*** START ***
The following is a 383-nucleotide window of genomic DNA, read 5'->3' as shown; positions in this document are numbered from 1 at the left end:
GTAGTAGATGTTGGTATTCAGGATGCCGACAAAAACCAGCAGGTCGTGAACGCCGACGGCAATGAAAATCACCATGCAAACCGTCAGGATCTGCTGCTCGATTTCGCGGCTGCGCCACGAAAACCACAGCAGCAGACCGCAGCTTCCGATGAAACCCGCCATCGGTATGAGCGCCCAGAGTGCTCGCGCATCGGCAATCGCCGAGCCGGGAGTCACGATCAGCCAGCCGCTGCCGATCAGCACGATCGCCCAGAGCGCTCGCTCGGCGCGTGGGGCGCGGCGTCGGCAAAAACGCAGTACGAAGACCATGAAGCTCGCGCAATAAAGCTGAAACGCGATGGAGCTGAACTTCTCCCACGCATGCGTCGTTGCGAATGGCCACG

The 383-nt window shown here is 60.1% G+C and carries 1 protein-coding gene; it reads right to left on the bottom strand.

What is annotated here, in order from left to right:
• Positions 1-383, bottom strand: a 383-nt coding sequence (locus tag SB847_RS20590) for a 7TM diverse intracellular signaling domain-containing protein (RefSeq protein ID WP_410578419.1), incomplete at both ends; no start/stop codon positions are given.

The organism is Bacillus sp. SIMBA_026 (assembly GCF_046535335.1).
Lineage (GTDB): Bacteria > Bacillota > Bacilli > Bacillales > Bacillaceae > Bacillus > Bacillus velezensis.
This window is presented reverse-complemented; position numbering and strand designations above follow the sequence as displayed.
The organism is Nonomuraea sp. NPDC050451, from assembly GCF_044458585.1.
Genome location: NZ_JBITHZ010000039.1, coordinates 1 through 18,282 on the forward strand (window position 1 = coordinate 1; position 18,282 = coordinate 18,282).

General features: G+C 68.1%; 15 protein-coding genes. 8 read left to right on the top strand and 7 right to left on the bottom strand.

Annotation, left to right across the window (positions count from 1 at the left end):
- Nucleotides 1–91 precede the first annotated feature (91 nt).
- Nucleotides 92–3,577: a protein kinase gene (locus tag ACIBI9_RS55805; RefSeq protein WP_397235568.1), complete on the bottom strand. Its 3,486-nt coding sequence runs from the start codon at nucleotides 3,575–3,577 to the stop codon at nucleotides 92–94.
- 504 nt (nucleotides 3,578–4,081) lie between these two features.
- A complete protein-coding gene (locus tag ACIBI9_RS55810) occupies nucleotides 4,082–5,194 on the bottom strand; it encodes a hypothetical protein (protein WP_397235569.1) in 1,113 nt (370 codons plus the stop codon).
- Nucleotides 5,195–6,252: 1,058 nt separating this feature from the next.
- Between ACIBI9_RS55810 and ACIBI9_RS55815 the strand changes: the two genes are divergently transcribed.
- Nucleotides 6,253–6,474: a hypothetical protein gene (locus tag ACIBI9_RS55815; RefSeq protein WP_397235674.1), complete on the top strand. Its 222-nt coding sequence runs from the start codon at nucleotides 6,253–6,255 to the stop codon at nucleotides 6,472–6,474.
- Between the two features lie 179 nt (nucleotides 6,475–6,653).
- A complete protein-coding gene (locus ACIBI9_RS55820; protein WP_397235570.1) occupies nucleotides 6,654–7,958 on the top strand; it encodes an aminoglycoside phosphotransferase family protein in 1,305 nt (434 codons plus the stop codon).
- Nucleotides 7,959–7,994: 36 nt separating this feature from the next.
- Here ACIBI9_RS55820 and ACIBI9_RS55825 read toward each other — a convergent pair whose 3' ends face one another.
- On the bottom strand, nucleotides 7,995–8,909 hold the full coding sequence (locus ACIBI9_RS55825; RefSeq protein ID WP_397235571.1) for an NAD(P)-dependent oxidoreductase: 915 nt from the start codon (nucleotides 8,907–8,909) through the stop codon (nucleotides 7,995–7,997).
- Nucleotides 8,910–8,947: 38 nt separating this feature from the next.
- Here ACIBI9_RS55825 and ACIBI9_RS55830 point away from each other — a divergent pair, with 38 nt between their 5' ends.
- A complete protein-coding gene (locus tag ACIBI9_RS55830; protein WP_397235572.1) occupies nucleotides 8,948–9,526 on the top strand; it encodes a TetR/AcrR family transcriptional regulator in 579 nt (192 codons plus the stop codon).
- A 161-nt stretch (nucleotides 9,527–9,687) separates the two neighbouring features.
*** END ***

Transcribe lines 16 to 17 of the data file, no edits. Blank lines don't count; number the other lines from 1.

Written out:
- A complete protein-coding gene (locus tag ACIBI9_RS55810) occupies nucleotides 4,082–5,194 on the bottom strand; it encodes a hypothetical protein (protein WP_397235569.1) in 1,113 nt (370 codons plus the stop codon).
- Nucleotides 5,195–6,252: 1,058 nt separating this feature from the next.